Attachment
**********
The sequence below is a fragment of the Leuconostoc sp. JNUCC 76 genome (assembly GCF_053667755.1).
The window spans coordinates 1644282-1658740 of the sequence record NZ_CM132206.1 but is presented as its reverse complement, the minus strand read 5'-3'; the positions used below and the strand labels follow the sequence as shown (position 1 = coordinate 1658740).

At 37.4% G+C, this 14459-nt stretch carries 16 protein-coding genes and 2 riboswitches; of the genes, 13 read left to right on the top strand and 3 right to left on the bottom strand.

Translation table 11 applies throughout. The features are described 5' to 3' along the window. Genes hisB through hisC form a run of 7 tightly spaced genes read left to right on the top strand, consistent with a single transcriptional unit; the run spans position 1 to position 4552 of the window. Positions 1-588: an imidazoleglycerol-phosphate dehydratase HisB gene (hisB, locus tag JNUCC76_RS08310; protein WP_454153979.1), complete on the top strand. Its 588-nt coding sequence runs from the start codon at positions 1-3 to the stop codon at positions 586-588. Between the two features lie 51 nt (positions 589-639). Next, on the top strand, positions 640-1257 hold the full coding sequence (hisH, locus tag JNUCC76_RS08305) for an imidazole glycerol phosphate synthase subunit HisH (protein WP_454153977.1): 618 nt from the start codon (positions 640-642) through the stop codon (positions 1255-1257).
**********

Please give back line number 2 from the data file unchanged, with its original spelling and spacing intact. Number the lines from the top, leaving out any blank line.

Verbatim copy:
The window spans coordinates 1644282-1658740 of the sequence record NZ_CM132206.1 but is presented as its reverse complement, the minus strand read 5'-3'; the positions used below and the strand labels follow the sequence as shown (position 1 = coordinate 1658740).